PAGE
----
According to market research company GWI, 60% of consumers in the US and UK say the high cost of eco-friendly products is a barrier to purchasing them, and I totally get it, I’m a fashion editor and even I have struggled to find sustainably minded brands that feel accessibly priced. Honestly, that’s why I’ve always loved the comparative simplicity of shopping vintage. But then last autumn I was sent a press release about a new sustainable brand: Seventy + Mochi, and guess what? It was actually affordable.
With accessories starting at £15 and ready-to-wear pieces from £55, the brand roughly sits in the same price category as the likes of & Other Stories, Whistles and Arket. I was instantly sold on the brand’s nostalgic take on wardrobe basics, which included cropped-flare dungarees, ruffle collar blouses and high-waisted denim. I was kindly sent a pair of the brand’s Suki Dungarees and have been wearing them constantly with both ribbed roll necks and collared blouses.
Seventy + Mochi is dedicated to producing its collections out of recycled materials in limited quantities at its own facilities and selling direct to customers to ensure minimal impact on the planet. The brand is also part of the Jeans Redesign Project, an initiative launched by the Ellen Macarthur foundation which aims to tackle waste and pollution associated with conventional jeans production. Oh, and a recycling scheme is also offered for the brand’s old jeans in exchange for 15% off your next purchase. It’s a win-win, really. You can read more about the brand’s sustainability mission here.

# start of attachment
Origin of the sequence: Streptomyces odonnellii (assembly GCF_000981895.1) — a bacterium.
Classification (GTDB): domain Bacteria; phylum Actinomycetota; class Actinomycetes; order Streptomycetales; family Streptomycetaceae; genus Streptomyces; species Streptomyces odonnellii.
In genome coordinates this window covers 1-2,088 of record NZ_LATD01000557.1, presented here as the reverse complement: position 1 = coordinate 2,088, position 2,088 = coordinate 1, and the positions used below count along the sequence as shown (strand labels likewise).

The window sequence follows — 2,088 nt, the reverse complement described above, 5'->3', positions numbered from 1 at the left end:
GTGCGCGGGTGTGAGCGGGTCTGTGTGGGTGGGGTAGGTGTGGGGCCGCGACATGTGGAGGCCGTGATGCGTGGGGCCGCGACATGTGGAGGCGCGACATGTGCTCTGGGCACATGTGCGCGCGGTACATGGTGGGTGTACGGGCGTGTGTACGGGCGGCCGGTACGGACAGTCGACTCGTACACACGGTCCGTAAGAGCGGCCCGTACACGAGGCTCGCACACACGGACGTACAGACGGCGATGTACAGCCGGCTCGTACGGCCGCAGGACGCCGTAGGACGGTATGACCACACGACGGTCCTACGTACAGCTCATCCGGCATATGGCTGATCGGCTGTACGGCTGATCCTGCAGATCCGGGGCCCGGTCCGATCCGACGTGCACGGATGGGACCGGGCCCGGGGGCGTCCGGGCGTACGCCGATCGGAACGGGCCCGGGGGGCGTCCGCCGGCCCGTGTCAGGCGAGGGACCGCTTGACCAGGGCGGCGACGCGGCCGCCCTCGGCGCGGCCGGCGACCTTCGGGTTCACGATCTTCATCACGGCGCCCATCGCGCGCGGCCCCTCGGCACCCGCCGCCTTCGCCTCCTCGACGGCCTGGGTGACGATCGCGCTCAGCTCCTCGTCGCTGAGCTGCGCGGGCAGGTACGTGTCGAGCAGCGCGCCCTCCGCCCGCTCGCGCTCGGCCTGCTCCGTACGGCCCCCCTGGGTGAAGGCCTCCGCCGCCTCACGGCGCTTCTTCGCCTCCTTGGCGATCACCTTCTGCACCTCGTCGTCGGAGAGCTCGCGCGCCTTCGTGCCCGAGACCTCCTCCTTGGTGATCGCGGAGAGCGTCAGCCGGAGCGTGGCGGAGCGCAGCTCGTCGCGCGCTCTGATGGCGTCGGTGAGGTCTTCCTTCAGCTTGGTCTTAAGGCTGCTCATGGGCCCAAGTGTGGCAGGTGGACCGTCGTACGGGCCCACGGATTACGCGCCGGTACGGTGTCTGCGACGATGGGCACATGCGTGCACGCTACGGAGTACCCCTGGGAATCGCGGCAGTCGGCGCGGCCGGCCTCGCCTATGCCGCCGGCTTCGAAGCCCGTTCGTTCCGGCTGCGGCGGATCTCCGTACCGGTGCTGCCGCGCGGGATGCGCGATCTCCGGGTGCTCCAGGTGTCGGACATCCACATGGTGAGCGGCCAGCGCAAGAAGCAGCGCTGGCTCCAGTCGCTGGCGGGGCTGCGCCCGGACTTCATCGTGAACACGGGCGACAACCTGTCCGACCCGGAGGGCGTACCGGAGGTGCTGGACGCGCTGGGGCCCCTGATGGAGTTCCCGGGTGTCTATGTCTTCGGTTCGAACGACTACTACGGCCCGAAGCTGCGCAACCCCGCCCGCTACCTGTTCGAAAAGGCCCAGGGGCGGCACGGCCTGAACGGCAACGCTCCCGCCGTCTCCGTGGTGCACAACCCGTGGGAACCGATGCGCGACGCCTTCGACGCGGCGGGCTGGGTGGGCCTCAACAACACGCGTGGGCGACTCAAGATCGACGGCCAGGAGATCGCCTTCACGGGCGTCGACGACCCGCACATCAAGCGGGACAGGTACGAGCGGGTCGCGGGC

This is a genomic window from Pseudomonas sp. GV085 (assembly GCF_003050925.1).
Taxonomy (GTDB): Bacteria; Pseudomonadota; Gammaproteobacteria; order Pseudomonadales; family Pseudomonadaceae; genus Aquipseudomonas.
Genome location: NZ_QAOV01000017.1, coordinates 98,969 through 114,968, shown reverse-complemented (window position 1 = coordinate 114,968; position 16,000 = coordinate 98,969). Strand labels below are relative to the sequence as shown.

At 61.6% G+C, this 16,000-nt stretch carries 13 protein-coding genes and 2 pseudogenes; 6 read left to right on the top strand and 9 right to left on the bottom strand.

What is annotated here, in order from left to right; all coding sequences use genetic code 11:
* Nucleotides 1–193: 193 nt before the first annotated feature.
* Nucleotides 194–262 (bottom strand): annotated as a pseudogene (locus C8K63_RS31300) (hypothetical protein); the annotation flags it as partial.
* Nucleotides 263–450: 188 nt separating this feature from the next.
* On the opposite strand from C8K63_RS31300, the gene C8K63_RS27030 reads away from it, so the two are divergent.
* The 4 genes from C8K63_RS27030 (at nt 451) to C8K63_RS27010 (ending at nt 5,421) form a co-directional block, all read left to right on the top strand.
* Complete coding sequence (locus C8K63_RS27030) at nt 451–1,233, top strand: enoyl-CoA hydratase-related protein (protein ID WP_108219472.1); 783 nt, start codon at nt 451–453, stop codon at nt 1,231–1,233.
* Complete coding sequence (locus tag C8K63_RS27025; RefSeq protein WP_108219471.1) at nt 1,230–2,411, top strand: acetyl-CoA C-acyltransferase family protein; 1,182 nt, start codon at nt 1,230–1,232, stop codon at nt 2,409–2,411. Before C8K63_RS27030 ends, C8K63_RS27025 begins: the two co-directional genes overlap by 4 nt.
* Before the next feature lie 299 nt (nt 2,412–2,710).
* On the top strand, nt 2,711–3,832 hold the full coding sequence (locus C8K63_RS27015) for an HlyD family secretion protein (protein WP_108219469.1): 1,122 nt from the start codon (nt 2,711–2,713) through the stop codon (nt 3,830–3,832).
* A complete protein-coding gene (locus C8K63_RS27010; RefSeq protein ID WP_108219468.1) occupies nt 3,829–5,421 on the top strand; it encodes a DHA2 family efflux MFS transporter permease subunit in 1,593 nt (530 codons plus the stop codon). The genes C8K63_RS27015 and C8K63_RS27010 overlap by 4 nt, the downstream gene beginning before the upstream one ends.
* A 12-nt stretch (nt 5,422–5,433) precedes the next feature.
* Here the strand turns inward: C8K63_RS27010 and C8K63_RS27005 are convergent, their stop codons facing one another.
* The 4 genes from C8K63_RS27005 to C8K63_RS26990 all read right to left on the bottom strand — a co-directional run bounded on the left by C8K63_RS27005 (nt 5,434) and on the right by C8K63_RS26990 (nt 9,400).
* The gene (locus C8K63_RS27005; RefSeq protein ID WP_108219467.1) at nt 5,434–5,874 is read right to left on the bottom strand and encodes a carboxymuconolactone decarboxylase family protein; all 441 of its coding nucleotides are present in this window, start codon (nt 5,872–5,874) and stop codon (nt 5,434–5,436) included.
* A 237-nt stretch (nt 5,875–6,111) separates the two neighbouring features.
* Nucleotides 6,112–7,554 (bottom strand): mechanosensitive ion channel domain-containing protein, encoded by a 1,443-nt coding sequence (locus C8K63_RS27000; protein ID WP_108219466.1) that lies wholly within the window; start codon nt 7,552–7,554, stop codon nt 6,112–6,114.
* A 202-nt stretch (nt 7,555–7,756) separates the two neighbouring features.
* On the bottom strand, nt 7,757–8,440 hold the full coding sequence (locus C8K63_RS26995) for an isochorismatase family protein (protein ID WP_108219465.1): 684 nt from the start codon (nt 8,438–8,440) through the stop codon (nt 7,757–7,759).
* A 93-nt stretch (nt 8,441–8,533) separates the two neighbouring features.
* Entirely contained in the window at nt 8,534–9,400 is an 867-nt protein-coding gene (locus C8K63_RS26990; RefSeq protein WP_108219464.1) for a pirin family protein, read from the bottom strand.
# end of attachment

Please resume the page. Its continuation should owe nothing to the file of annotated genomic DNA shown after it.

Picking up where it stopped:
I sat down (digitally anyway) with Haya Iqbal Ahmed, Founder of Seventy + Mochi, to find out more about the inspiration behind the brand.
What inspired you to launch Seventy + Mochi?
I grew up in a family that has been in the textile business since 1949. My grandfather started off with a small apparel shop selling handicrafts—shop 70 on Mochi Lane—and over the decades the company has grown into a fully vertical apparel manufacturing business. Studying both business and fashion, I was inspired to create something to honour this heritage and use the expertise in apparel manufacturing, but I was conscious of doing it kindly.
Being so close to the supply chain, I could identify the choices a brand can make to lower their impact and I wondered why fashion had to come at the expense of damaging the environment. Our denim mill is a pioneer in recycled cotton denim and invests heavily in water and energy-saving processes. I consider myself lucky to be positioned in a place where Seventy + Mochi can create affordable, sustainable fashion and make it a reality for a large portion of the consumer market.